…But What Happens Next?

 

Elementary school taught me the five categories of race. Middle School introduced me to memes and taught me how to joke “That’s Racist!” to my friends. High School taught me that institutional power is an essential part of racism. And college is teaching me how to unpack the very notion of race as a “social construct,” thanks to writers such as Ijeoma Oluo and Chenjerai Kumanyika. These writers explore the confusing thing we call race.

Race is no easy topic of discussion. In our current society, many wonder why “social justice warriors” make such a fuss about it. I mean, why do we keep talking about something that is fake right?

Ijeoma Oluo’s book So You Want to Talk About Race, published in 2018, dives deeper into the idea of race as a social construct. Through her own narrative, Oluo says, “out of a social construct created to brutalize and oppress, we’ve managed to create a lot of beauty.” (21) Race is a system of power that imposes pain, but it also informs Oluo’s identity as a Black woman. And so the question is not whether we can simply be color blind and all get along in the future, but whether we can see race as an architect of both our society at large and personal lives too.

Chenjerai Kumanyika assistant professor of Journalism and Media Studies at Rutgers, and contributor of the “Seeing White” podcast, also builds upon the idea of the systematic power of racism. He also addresses how the word appears in our vernacular. Kumanyika says, “It’s not about just attitudes, like your distant cousin who’s a bigot. Right? But we also do use the term racist for that too” (Kumanyika). Throughout the podcast, Kumanyika expresses his confusion in having to grapple with an understanding of racism at the macro level in our institutions, and micro level in interactions between people. Hence, it is easy to throw the word “racist” around and create tension and confusion but no progress.

In their work, Both Oluo and Kumanyika acknowledge that race is systematic, ingrained into the institutions that organize our society. But they also paint a clearer picture into what we as individuals make of race outside of the system, and how race can simultaneously bridge and separate people.

While race is not scientific fact, it is still real socially, and very much “alive” (Oluo 12).  After 13 years of schooling, I now understand how race is a social construct, but what happens next? What conversations are there to be had after acknowledging the complex and confusing versatility of race?

Works Cited:

Oluo, Ijeoma. So You Want to Talk About Race. New York, Hachette Book Group, 2018

Kumanyika, Chenjerai. How Race Was Made (Seeing White Part 2). Scene On Radio, Mar. 1, 2017. http://www.sceneonradio.org/episode-32-how-race-was-made-seeing-white-part-2/

 

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Defining Race and the Role of Human Equality in a Multicultural Society

Image credit: Eric Luke/The Irish Times

The changing face of racism makes it an elusive concept to address in modern conversations. While outright racism exists, it is the system of institutional racism that is the most insidious. The photo above depicts Irish protesters. Their protest signs demonstrate their disapproval of the Irish police force and its reluctance to address black victims of violence.

Ijeoma Oluo’s So You Want to Talk About Race frames racial oppression in the context of society and describes conversational tools to address the topic of race. Published in 2018, the book provides instruction for genuine alliance with people of color. Oluo states that racism is rarely an individual attribute, but rather an institutional force that continues to oppress people of color (27). This idea is useful, as, I believe, it diverges from the average white person’s perception of racism. When a white person hears the word “racist,” images of “unabashed racism,” such as swastikas or the Ku Klux Klan, may come to mind (Oluo, 27). Framing race as a societal problem, however, points the finger at institutional support in terms of allowing racism to flourish. This idea also permits the opportunity to fight these oppressive systems (Oluo, 36).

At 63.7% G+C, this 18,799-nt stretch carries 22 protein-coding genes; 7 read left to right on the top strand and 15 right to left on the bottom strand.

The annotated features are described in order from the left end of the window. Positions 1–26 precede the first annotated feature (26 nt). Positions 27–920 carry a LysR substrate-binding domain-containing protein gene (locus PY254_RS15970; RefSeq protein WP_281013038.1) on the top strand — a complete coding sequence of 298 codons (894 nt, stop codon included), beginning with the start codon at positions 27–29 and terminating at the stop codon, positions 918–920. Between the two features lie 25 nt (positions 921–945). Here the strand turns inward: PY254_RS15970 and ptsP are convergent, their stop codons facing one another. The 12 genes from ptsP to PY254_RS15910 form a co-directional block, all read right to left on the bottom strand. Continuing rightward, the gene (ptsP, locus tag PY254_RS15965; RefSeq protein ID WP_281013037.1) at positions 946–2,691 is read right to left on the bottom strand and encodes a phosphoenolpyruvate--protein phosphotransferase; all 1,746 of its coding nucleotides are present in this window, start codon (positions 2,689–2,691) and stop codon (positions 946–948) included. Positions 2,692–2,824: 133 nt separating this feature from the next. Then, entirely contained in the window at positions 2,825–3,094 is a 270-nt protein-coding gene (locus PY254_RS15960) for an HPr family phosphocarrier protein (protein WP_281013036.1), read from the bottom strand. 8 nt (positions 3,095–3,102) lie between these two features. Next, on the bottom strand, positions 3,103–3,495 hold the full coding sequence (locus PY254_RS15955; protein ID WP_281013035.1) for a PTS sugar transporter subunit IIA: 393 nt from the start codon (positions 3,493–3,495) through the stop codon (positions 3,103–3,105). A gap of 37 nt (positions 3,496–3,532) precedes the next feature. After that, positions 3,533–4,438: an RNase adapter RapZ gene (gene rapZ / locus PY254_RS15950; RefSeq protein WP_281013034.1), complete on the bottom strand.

Multiculturalism, written Ali Rattansi and published in 2011, is a short introduction to conversations surrounding multiculturalism. Rattansi outlines the role that the strive for human equality has played in the origins of multiculturalism. Following World War II, Rattansi explains, the Universal Declaration of Human Rights sparked societal changes towards the idea of race (15). These changes are significant as they set the stage for the progressive social movements of the 1960’s and beyond. These historical moments illustrate that policy changes and social changes are key in changing racist systems.

Image credit: United Nations

Both Oluo’s definition of race as a societal, rather than an individual, issue and Rattansi’s explanation of post-WWII reversals of racist policies reinforce racism as an institutional system of oppression. Just as racism is a “systemic machine,” policy changes and social movements can function to address the injustices of this institutional problem (Oluo, 28). Oluo and Rattansi’s ideas therefore synergize to explain the societal changes that must take place to address institutional racism. These chances include the recognition of the existence of racist systems by white people and the enactment of policy changes that establish human equality.

Works Cited

Oluo, Ijeoma. So You Want to Talk About Race. Seal Press, 2018.

Rattansi, Ali. Multiculturalism: A Very Short Introduction. Oxford University Press, 2011.

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